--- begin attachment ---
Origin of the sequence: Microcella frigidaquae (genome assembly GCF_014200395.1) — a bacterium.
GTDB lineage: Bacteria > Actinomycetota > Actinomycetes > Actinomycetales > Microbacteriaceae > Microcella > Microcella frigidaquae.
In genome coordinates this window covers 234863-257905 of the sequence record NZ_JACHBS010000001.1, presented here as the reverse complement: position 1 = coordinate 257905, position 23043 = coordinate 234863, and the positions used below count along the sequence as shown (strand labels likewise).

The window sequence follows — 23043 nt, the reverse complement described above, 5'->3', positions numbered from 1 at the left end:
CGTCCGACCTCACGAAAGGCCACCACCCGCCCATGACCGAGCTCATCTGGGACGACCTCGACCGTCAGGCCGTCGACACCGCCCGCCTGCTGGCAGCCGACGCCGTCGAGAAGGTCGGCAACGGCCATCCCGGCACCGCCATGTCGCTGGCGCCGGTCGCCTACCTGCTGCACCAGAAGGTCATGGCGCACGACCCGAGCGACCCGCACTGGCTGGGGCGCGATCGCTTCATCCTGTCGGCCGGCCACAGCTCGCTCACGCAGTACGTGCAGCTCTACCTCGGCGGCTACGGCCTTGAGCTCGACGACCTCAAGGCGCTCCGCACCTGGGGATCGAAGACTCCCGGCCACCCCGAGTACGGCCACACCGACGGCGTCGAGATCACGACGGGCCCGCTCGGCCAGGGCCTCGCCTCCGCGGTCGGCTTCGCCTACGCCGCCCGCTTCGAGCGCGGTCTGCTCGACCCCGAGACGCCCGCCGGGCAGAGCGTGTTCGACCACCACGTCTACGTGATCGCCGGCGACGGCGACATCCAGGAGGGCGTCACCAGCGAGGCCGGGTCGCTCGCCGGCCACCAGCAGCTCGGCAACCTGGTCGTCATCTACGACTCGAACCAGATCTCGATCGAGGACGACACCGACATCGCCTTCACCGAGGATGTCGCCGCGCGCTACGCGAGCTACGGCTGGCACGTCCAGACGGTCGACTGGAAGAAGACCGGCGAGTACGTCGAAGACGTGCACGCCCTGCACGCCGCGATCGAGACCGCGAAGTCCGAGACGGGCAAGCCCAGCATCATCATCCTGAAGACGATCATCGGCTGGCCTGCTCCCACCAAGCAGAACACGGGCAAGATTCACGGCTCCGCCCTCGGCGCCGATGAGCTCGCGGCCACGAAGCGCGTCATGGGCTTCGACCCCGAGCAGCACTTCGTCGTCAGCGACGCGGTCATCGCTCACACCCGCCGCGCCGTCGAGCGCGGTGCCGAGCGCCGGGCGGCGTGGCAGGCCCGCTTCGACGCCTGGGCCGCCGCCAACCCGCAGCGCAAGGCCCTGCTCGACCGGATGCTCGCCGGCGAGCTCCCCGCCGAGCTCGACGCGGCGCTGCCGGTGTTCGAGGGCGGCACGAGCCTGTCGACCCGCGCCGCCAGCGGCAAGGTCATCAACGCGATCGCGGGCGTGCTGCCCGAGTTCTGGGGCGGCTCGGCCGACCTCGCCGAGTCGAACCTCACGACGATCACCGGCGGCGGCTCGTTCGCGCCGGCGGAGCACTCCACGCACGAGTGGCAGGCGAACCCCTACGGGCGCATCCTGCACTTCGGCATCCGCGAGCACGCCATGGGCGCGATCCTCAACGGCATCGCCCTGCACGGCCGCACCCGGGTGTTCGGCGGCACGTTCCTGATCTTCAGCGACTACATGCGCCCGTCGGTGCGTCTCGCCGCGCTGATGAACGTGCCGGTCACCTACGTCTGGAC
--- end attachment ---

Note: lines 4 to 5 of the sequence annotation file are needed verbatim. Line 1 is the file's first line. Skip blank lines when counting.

The window sequence follows — 23043 nt, the reverse complement described above, 5'->3', positions numbered from 1 at the left end:
CGTCCGACCTCACGAAAGGCCACCACCCGCCCATGACCGAGCTCATCTGGGACGACCTCGACCGTCAGGCCGTCGACACCGCCCGCCTGCTGGCAGCCGACGCCGTCGAGAAGGTCGGCAACGGCCATCCCGGCACCGCCATGTCGCTGGCGCCGGTCGCCTACCTGCTGCACCAGAAGGTCATGGCGCACGACCCGAGCGACCCGCACTGGCTGGGGCGCGATCGCTTCATCCTGTCGGCCGGCCACAGCTCGCTCACGCAGTACGTGCAGCTCTACCTCGGCGGCTACGGCCTTGAGCTCGACGACCTCAAGGCGCTCCGCACCTGGGGATCGAAGACTCCCGGCCACCCCGAGTACGGCCACACCGACGGCGTCGAGATCACGACGGGCCCGCTCGGCCAGGGCCTCGCCTCCGCGGTCGGCTTCGCCTACGCCGCCCGCTTCGAGCGCGGTCTGCTCGACCCCGAGACGCCCGCCGGGCAGAGCGTGTTCGACCACCACGTCTACGTGATCGCCGGCGACGGCGACATCCAGGAGGGCGTCACCAGCGAGGCCGGGTCGCTCGCCGGCCACCAGCAGCTCGGCAACCTGGTCGTCATCTACGACTCGAACCAGATCTCGATCGAGGACGACACCGACATCGCCTTCACCGAGGATGTCGCCGCGCGCTACGCGAGCTACGGCTGGCACGTCCAGACGGTCGACTGGAAGAAGACCGGCGAGTACGTCGAAGACGTGCACGCCCTGCACGCCGCGATCGAGACCGCGAAGTCCGAGACGGGCAAGCCCAGCATCATCATCCTGAAGACGATCATCGGCTGGCCTGCTCCCACCAAGCAGAACACGGGCAAGATTCACGGCTCCGCCCTCGGCGCCGATGAGCTCGCGGCCACGAAGCGCGTCATGGGCTTCGACCCCGAGCAGCACTTCGTCGTCAGCGACGCGGTCATCGCTCACACCCGCCGCGCCGTCGAGCGCGGTGCCGAGCGCCGGGCGGCGTGGCAGGCCCGCTTCGACGCCTGGGCCGCCGCCAACCCGCAGCGCAAGGCCCTGCTCGACCGGATGCTCGCCGGCGAGCTCCCCGCCGAGCTCGACGCGGCGCTGCCGGTGTTCGAGGGCGGCACGAGCCTGTCGACCCGCGCCGCCAGCGGCAAGGTCATCAACGCGATCGCGGGCGTGCTGCCCGAGTTCTGGGGCGGCTCGGCCGACCTCGCCGAGTCGAACCTCACGACGATCACCGGCGGCGGCTCGTTCGCGCCGGCGGAGCACTCCACGCACGAGTGGCAGGCGAACCCCTACGGGCGCATCCTGCACTTCGGCATCCGCGAGCACGCCATGGGCGCGATCCTCAACGGCATCGCCCTGCACGGCCGCACCCGGGTGTTCGGCGGCACGTTCCTGATCTTCAGCGACTACATGCGCCCGTCGGTGCGTCTCGCCGCGCTGATGAACGTGCCGGTCACCTACGTCTGGAC